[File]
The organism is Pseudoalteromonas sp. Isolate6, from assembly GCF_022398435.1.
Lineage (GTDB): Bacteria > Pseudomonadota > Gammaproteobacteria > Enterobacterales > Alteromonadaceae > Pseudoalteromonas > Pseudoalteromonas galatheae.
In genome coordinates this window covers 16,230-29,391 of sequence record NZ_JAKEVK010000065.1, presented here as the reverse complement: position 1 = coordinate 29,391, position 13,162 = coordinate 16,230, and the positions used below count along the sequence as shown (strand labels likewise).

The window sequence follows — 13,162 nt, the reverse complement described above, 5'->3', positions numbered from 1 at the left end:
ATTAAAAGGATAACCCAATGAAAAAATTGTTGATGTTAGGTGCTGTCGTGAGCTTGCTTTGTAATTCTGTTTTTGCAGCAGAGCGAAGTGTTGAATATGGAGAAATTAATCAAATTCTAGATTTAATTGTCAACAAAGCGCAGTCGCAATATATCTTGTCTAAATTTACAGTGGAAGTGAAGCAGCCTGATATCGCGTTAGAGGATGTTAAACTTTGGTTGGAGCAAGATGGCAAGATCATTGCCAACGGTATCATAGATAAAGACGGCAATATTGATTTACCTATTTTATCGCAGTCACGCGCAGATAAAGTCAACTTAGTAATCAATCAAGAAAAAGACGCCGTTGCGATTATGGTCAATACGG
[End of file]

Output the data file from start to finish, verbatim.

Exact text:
The organism is Pseudoalteromonas sp. Isolate6, from assembly GCF_022398435.1.
Lineage (GTDB): Bacteria > Pseudomonadota > Gammaproteobacteria > Enterobacterales > Alteromonadaceae > Pseudoalteromonas > Pseudoalteromonas galatheae.
In genome coordinates this window covers 16,230-29,391 of sequence record NZ_JAKEVK010000065.1, presented here as the reverse complement: position 1 = coordinate 29,391, position 13,162 = coordinate 16,230, and the positions used below count along the sequence as shown (strand labels likewise).

The window sequence follows — 13,162 nt, the reverse complement described above, 5'->3', positions numbered from 1 at the left end:
ATTAAAAGGATAACCCAATGAAAAAATTGTTGATGTTAGGTGCTGTCGTGAGCTTGCTTTGTAATTCTGTTTTTGCAGCAGAGCGAAGTGTTGAATATGGAGAAATTAATCAAATTCTAGATTTAATTGTCAACAAAGCGCAGTCGCAATATATCTTGTCTAAATTTACAGTGGAAGTGAAGCAGCCTGATATCGCGTTAGAGGATGTTAAACTTTGGTTGGAGCAAGATGGCAAGATCATTGCCAACGGTATCATAGATAAAGACGGCAATATTGATTTACCTATTTTATCGCAGTCACGCGCAGATAAAGTCAACTTAGTAATCAATCAAGAAAAAGACGCCGTTGCGATTATGGTCAATACGG